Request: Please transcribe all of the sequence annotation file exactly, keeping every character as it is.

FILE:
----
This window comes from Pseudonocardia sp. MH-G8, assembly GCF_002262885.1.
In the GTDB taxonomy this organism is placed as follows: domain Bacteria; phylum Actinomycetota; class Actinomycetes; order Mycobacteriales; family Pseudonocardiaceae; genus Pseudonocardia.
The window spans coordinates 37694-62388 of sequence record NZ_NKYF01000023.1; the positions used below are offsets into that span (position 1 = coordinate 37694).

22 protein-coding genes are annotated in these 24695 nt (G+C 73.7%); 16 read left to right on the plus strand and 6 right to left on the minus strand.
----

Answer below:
This window comes from Pseudonocardia sp. MH-G8, assembly GCF_002262885.1.
In the GTDB taxonomy this organism is placed as follows: domain Bacteria; phylum Actinomycetota; class Actinomycetes; order Mycobacteriales; family Pseudonocardiaceae; genus Pseudonocardia.
The window spans coordinates 37694-62388 of sequence record NZ_NKYF01000023.1; the positions used below are offsets into that span (position 1 = coordinate 37694).

22 protein-coding genes are annotated in these 24695 nt (G+C 73.7%); 16 read left to right on the plus strand and 6 right to left on the minus strand.